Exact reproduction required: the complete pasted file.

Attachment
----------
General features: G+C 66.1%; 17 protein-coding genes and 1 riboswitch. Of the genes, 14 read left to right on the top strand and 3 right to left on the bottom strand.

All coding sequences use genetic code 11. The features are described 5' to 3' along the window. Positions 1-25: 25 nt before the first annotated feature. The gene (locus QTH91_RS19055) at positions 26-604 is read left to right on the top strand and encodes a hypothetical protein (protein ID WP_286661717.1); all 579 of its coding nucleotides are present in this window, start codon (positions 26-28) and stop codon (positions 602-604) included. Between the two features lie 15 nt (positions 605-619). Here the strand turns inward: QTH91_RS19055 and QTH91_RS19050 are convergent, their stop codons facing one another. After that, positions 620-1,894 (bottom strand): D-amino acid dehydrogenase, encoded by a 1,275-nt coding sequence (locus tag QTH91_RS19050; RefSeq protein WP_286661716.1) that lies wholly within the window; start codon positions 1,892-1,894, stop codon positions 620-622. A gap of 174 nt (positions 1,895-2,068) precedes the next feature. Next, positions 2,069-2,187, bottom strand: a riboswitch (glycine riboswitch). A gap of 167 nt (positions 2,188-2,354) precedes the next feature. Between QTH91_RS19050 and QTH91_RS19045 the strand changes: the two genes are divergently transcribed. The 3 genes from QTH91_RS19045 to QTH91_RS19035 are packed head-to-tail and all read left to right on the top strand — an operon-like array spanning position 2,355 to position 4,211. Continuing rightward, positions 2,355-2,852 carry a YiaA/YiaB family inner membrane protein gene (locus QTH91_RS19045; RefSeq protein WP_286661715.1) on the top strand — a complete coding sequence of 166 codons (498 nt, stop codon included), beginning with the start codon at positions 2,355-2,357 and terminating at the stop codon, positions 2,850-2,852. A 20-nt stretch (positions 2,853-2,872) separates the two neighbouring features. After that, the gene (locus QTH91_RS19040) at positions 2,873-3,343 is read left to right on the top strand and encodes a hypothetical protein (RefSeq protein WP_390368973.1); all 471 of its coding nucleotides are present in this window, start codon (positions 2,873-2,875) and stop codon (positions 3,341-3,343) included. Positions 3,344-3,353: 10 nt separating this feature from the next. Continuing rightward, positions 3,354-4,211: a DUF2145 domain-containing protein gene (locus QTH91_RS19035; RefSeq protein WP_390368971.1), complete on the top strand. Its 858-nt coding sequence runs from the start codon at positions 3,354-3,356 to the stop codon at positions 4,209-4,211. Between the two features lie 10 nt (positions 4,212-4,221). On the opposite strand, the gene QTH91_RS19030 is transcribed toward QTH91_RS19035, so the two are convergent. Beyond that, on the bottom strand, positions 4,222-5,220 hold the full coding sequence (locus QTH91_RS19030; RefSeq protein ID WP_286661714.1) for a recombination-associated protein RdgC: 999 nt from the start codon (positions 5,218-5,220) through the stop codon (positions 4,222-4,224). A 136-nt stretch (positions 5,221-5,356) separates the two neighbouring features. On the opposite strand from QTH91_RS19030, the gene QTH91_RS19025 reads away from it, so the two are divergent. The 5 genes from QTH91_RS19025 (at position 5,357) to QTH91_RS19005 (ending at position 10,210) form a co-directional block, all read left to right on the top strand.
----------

General features: G+C 66.1%; 17 protein-coding genes and 1 riboswitch. Of the genes, 14 read left to right on the top strand and 3 right to left on the bottom strand.

All coding sequences use genetic code 11. The features are described 5' to 3' along the window. Positions 1-25: 25 nt before the first annotated feature. The gene (locus QTH91_RS19055) at positions 26-604 is read left to right on the top strand and encodes a hypothetical protein (protein ID WP_286661717.1); all 579 of its coding nucleotides are present in this window, start codon (positions 26-28) and stop codon (positions 602-604) included. Between the two features lie 15 nt (positions 605-619). Here the strand turns inward: QTH91_RS19055 and QTH91_RS19050 are convergent, their stop codons facing one another. After that, positions 620-1,894 (bottom strand): D-amino acid dehydrogenase, encoded by a 1,275-nt coding sequence (locus tag QTH91_RS19050; RefSeq protein WP_286661716.1) that lies wholly within the window; start codon positions 1,892-1,894, stop codon positions 620-622. A gap of 174 nt (positions 1,895-2,068) precedes the next feature. Next, positions 2,069-2,187, bottom strand: a riboswitch (glycine riboswitch). A gap of 167 nt (positions 2,188-2,354) precedes the next feature. Between QTH91_RS19050 and QTH91_RS19045 the strand changes: the two genes are divergently transcribed. The 3 genes from QTH91_RS19045 to QTH91_RS19035 are packed head-to-tail and all read left to right on the top strand — an operon-like array spanning position 2,355 to position 4,211. Continuing rightward, positions 2,355-2,852 carry a YiaA/YiaB family inner membrane protein gene (locus QTH91_RS19045; RefSeq protein WP_286661715.1) on the top strand — a complete coding sequence of 166 codons (498 nt, stop codon included), beginning with the start codon at positions 2,355-2,357 and terminating at the stop codon, positions 2,850-2,852. A 20-nt stretch (positions 2,853-2,872) separates the two neighbouring features. After that, the gene (locus QTH91_RS19040) at positions 2,873-3,343 is read left to right on the top strand and encodes a hypothetical protein (RefSeq protein WP_390368973.1); all 471 of its coding nucleotides are present in this window, start codon (positions 2,873-2,875) and stop codon (positions 3,341-3,343) included. Positions 3,344-3,353: 10 nt separating this feature from the next. Continuing rightward, positions 3,354-4,211: a DUF2145 domain-containing protein gene (locus QTH91_RS19035; RefSeq protein WP_390368971.1), complete on the top strand. Its 858-nt coding sequence runs from the start codon at positions 3,354-3,356 to the stop codon at positions 4,209-4,211. Between the two features lie 10 nt (positions 4,212-4,221). On the opposite strand, the gene QTH91_RS19030 is transcribed toward QTH91_RS19035, so the two are convergent. Beyond that, on the bottom strand, positions 4,222-5,220 hold the full coding sequence (locus QTH91_RS19030; RefSeq protein ID WP_286661714.1) for a recombination-associated protein RdgC: 999 nt from the start codon (positions 5,218-5,220) through the stop codon (positions 4,222-4,224). A 136-nt stretch (positions 5,221-5,356) separates the two neighbouring features. On the opposite strand from QTH91_RS19030, the gene QTH91_RS19025 reads away from it, so the two are divergent. The 5 genes from QTH91_RS19025 (at position 5,357) to QTH91_RS19005 (ending at position 10,210) form a co-directional block, all read left to right on the top strand.